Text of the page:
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MARKETING

A Quick Guide to Nonprofit Website Redesigns [+Best Practices]

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It’s hard to overstate the importance of having a quality website for nonprofit organizations. All of an organization’s outreach, marketing, and ads need to drive an audience to take action like donating, finding out about services, or signing up for information.

An effective website allows these actions to happen quickly and seamlessly, making the path to conversion for any of these actions feel effortless.

On the other hand, subpar websites actually distract audiences from the goals you want them to accomplish, confusing visitors with navigation that obscures the most relevant information or overloading them with too many calls-to-action.

As digital marketing experts, we have a basic process we use as a guide when we start new nonprofit website projects, ensuring that the end product is clear, easy-to-use, and ultimately, effective.

Let’s dive in.

The 6 Phases of a Successful Nonprofit Website Project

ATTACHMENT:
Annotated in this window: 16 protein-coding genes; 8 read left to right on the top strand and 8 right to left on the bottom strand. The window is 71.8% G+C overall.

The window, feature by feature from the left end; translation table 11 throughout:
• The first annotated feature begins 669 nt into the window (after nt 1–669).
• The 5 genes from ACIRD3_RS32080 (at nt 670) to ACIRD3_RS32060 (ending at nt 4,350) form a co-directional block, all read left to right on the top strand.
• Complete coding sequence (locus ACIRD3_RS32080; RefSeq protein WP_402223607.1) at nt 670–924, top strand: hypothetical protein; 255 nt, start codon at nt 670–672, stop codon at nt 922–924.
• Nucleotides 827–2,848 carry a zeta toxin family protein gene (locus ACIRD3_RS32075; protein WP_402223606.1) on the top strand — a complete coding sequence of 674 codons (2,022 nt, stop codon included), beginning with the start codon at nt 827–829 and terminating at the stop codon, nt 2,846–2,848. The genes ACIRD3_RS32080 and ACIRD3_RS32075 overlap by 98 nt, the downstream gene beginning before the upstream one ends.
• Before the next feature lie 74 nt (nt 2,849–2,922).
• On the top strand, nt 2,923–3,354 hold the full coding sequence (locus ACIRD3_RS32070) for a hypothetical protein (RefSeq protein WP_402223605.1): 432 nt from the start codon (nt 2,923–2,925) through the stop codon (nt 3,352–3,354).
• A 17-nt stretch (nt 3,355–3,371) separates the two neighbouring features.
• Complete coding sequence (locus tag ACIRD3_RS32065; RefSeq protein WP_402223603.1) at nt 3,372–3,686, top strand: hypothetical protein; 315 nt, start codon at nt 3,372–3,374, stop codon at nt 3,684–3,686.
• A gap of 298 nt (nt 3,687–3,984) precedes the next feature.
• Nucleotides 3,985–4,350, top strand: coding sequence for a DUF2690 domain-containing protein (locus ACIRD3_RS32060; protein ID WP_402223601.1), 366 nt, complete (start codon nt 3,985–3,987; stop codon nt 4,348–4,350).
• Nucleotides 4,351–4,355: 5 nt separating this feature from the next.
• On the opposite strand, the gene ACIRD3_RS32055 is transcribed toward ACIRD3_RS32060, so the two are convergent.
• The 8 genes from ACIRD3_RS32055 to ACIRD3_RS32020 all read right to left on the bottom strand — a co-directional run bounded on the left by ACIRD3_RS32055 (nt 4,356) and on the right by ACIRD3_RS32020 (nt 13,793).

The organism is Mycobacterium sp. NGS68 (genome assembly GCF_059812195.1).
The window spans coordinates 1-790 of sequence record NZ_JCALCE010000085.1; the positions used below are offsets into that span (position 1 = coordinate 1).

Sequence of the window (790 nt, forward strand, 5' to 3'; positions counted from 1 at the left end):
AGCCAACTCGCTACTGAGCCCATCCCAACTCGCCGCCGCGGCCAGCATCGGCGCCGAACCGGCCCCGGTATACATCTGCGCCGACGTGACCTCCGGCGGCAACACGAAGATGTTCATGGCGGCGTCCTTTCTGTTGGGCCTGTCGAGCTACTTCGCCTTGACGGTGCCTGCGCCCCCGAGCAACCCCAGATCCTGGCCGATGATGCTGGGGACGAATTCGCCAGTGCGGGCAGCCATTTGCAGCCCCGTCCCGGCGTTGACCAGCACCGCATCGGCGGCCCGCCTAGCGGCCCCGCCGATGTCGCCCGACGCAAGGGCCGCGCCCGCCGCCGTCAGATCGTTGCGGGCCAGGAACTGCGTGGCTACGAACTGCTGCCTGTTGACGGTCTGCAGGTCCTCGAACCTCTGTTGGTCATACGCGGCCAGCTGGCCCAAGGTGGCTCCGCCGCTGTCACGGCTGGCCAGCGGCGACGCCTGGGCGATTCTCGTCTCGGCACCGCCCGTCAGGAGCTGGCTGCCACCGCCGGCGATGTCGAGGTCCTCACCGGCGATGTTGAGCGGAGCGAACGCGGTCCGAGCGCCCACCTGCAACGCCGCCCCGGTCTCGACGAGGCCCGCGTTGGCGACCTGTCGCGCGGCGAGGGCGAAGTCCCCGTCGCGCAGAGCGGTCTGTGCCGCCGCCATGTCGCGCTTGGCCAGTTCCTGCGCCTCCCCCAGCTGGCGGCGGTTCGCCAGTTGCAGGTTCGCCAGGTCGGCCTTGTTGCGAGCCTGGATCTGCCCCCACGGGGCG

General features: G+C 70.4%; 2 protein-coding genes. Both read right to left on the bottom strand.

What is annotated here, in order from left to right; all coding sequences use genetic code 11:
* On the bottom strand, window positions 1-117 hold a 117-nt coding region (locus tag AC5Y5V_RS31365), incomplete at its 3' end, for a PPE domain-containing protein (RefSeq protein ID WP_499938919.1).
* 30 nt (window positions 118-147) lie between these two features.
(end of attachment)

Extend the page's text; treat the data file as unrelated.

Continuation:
1. Discovery

During the discovery phase, your project team will define its goals and understand existing strengths, opportunities for growth, and audiences.

Identify Your Goals

The first step in building a better website is recognizing that you need one, and determining goals for redesign efforts. Sometimes you can look at data to determine if your current site is meeting your expectations.

Understand Audiences

Tools such as Google Analytics can help you determine which actions or content are getting more or less traction with audiences to optimize accordingly. Implementing audience surveys can also provide insight into what parts of your website may be resonating better or worse with your key groups.

Evaluate Content